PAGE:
But it’s not just the case of hierarchical and social models existing side by side: in cooperative ventures or collaborative leadership styles, the democratic model is built into the hierarchy itself. They are far more political affairs with decision making being far more consensual: a fact picked up in the report on the Bank’s failure. But does this have to be the case? Are collaborative models weaker or less responsive than hierarchical ones? Or was the failure of the Coop just a failure of leadership, irrespective of the nature of the model. Certainly we’ve seen a wide range of financial service organisations failing in this space, with no apparent and obvious correlation to nature of model used.
There are plenty of examples of highly successful cooperative models: here in the UK, the John Lewis Partnership is one of our most cherished and successful brands, exemplifying both high quality retail and an enviable model of social responsibility and reward. Certainly there was no outcry when everyone in the business (all the Partners) received generous bonuses this year (in contrast to the hand wringing and recriminations when the shareholder (and partly government owned) High Street Banks did the same.
We also see different behaviours exhibited by the teams themselves: less of a ‘them and us‘ attitude, more of an ‘us and us‘ approach, and it’s self regulating too. If someone abuses the generous social benefits, it’s likely to be the community itself that reprimands them in the first instance.
I’m liberal and progressive by nature: i like the ways that Social Leadership can subvert and refine formal hierarchies. I have little time for inane process that faces inwards and drives out innovation and creativity: but i recognise that there’s a balance. Social and formal leadership styles should co-exist (indeed, I sometimes work with military organisations trying to take on board the benefits of social learning and leadership approaches). Why? because the ecosystem is changing.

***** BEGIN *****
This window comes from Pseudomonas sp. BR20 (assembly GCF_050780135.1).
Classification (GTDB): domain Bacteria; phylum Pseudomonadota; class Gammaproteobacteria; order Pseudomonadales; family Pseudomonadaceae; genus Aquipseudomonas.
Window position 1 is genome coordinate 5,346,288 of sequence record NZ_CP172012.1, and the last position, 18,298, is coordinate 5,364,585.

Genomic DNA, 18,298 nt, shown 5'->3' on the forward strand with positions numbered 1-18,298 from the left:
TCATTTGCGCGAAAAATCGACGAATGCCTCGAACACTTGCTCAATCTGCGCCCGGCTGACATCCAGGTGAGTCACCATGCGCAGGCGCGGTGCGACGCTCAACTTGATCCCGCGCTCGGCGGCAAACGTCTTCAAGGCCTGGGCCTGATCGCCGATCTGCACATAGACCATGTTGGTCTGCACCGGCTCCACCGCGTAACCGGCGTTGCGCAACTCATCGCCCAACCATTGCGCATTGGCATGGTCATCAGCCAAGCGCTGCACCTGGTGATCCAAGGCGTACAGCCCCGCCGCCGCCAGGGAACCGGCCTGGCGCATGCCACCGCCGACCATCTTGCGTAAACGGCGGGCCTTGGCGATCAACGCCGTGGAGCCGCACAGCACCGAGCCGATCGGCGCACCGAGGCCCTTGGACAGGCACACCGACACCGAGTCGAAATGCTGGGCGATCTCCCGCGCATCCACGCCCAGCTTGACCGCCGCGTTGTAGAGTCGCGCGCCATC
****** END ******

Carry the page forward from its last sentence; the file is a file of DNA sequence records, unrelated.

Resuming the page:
There may well have been a time when one dominant style was appropriate, but as our ecosystem evolves, we have to adapt, and today, when technology and social styles have closed the gap between formal and social, we have to be effective in both.
As to whether collaborative, cooperative, hierarchical, partner or shareholder owned models are superior? I think that’s a red herring. There are exemplary models of both, but that’s a red herring too. What we need to aim for are authentic models of leadership based on both formal and social power. Formal power is granted through hierarchy, social power through community. One is positional, the other consensual. In the Social Age, we operate in both spaces, for work and play.
The NET Model of Social Leadership defines nine core skills for Social Leaders: curation, storytelling and sharing, community, reputation and authority, co-creation, social capital and collaboration. These skills sit alongside formal ones: they’re designed to help you take a stance, to do what’s right and to do so empowered by the power of community.
Cooperative and collaborative ventures may well be more socially responsible, but it’s not an exclusive club: many shareholder owned businesses are equally so (although there is a different conceptual foundation). Either model can be effective, but both may need to employ different models of decision making and consensus building. It’s possible that hierarchical models are stronger and faster, but that doesn’t make them better.
Our wine tasting club kicked along quite happily with a fully democratised decision making process. Consensus agreed through a sedate evening and gentle reflection. Indeed, it broke up through general consensus too: a self deleting activity that formal organisations and processes are notoriously bad at achieving. So i could argue it was highly agile, even if totally social.
A key problem with formal hierarchy is that, whatever it’s foundations, it often becomes self important and self sustaining, with it’s primary focus being the status quo and the maintenance of power and positional authority. When i typed ‘positional’ then i nearly mistyped ‘poison’, which was auspicious, because lethargy is poisonous in the Social Age, where agility is the only thing that will let you unleash creativity and innovation, which will let you thrive.